For all the complaining about how much time we’re all spending indoors, you have to admit, it comes with some advantages. For one, it’s not like you’re going to get caught in the rain any time soon. For another, considering wrinkles and other skin afflictions are, in large part, caused by too much sun and not enough sunscreen, your epidermis is probably thanking you right about now.
But let’s not forget about the other major advantage: Safety from the bugs.
At least, that’s the idea. Being inside should mean keeping nature at bay on the other side of your doors and windows. Unfortunately, that’s not always the case; insects have a knack for making their way into our homes and apartments whether we like it or not — why do you think we (extremely allegedly) swallow eight spiders a year? — and for most people with entomophobia, that just won’t do.
Fortunately in this hot-ass summer of quasi-quarantine, there are steps you can take to ensure you don’t make a meal out of any arachnids, or any other insects for that matter.
Watch the Cracks, Jack
If you have doors, and you have windows, you’ve got potential ingress and egress points for tiny critters. “You might think your doors and windows are closed, but a lot of times with older houses, there’s little gaps where pests can enter,” explains Ricky Salazar, an exterminator in Los Angeles. Salazar suggests checking the weather stripping around any outside-facing doors, and the screens and caulking that protect your windows. “Also, spray your door and window screens with an insect repellent,” Salazar says. That should prevent small bugs from landing on the screen, let alone crawling through its small holes.”
A Bridge to Nowhere
Bushes and mulch around the sides of your house may look nice, but they’re basically a bug superhighway. “We call these things ‘bridges,’” explains Salazar, “because pests live in them and on them. And if they’re touching your home, that makes getting inside your place that much easier.” To prevent these bridges from forming, the best thing you can do is make sure your bushes are trimmed back properly, and if you can avoid placing them too close, do so. Also, consider swapping out any surface like mulch or wood chips that make a nice home for bugs with ones like stone or cement that are a bit less hospitable.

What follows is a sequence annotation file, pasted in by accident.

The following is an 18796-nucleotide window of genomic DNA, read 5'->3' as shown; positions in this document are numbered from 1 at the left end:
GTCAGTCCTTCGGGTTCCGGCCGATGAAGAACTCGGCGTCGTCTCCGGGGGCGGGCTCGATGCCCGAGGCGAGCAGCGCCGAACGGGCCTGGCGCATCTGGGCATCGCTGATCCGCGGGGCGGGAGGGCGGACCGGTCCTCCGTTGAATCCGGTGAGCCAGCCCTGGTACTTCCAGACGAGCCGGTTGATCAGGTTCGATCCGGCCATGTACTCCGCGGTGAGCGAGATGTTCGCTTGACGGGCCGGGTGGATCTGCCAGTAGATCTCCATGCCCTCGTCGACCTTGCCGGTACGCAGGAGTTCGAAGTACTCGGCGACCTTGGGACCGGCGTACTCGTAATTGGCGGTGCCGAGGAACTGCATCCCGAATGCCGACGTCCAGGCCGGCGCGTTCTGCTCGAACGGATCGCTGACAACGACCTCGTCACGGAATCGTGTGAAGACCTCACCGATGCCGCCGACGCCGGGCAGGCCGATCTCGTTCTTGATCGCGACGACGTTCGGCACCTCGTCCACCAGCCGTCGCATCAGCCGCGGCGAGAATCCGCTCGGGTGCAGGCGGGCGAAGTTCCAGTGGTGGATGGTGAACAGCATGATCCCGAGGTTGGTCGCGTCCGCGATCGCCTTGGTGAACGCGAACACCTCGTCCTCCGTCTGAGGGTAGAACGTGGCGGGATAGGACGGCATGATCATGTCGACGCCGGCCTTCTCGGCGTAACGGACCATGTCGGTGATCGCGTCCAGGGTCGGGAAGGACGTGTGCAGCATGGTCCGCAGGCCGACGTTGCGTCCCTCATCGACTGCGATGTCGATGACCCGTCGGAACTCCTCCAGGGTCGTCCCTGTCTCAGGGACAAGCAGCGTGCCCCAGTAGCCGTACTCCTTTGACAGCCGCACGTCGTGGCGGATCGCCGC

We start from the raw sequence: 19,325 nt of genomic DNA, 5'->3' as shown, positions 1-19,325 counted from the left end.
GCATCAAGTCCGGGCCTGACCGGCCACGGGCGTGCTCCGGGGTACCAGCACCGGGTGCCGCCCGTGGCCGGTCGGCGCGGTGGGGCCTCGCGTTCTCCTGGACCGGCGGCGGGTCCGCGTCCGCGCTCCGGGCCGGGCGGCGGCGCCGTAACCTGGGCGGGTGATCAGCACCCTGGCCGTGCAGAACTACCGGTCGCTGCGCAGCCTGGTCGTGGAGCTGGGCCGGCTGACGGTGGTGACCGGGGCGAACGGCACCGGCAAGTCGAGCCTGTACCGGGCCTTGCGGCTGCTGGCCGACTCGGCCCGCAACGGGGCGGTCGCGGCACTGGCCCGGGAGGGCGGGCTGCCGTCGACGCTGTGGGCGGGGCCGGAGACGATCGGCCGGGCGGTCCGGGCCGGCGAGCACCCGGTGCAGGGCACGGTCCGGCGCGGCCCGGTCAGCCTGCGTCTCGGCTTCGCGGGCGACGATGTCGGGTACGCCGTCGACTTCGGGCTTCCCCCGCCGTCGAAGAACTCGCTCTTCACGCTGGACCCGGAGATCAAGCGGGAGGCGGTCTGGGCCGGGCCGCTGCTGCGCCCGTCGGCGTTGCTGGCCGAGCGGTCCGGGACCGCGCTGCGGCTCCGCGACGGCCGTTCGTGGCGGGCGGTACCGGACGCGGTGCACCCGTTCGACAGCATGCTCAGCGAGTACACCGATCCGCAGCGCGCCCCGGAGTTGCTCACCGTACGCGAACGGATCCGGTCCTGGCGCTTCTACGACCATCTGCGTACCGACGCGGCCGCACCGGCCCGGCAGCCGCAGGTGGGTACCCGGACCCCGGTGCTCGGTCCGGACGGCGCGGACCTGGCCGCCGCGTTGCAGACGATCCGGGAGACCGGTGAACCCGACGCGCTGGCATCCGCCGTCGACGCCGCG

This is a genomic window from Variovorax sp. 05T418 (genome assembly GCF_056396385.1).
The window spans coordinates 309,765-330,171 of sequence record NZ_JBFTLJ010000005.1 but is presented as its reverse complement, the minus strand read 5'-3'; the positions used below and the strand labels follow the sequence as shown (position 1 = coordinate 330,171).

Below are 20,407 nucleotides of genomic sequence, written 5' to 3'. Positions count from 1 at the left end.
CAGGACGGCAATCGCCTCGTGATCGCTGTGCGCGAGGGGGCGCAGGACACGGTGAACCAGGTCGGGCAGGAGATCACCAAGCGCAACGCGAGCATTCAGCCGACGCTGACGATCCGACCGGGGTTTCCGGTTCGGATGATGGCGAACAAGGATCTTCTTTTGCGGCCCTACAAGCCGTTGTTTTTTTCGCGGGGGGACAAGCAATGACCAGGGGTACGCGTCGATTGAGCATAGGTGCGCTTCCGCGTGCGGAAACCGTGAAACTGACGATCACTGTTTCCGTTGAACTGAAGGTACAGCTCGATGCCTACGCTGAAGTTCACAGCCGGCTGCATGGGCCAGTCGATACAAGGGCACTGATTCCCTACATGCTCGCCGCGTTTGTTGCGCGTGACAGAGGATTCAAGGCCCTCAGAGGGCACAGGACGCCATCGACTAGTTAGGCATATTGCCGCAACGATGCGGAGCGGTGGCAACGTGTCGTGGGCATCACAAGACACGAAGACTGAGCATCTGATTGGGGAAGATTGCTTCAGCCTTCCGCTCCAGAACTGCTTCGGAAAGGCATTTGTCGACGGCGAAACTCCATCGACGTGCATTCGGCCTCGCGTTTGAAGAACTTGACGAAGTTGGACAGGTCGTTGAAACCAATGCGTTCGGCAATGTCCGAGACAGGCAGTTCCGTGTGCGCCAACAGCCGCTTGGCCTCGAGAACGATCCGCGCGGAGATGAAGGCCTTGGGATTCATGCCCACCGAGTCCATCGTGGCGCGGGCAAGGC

Water, Water Everywhere
Like the poor schmo stuck dying of thirst in the desert, when they see an oasis on the horizon — the “oasis” in this case being any standing water or dampness in or around your home — pests will make it their beeswax to make a beeline for it. “Silverfish, i.e. those small, silver, elongated cockroach-looking insects, love making their home where it’s damp,” says Salazar. ‘You need to deny them their home, which means fixing any and all leaks, and running a dehumidifier if you live where it’s really humid.” Standing water brings mosquitoes, among other nasty critters, so dry up any of that, too.
Ooh Ooh that Smell
Some pests deserve what’s coming to them — looking at you, mosquitoes — and some, like spiders, you just want to live elsewhere. In that case, Salazar suggests a tried-and-true home remedy, peppermint oil. “Use a dropper or dab with a moist cotton ball around your doors, windows and any other access point into your home. Spiders, ants, even mice hate the smell.”
When All Else Fails, Go to the Source
Everything mentioned above can and will help limit the amount of pests that make it into your home. But if you really want to take care of the problem, consider eliminating their food source: Any loose food. “Sweep, vacuum and generally clean around the house and especially around the kitchen and pantry areas as much as you can,” suggests Salazar. “Clean your drains, too — roaches and flies love to make drains their home. If you can eliminate room and board for the prey pests, the predator pests, like spiders, are likely to look for greener pastures, too.”
Remember, it’s your home: Everyone — and everything — else is just visiting.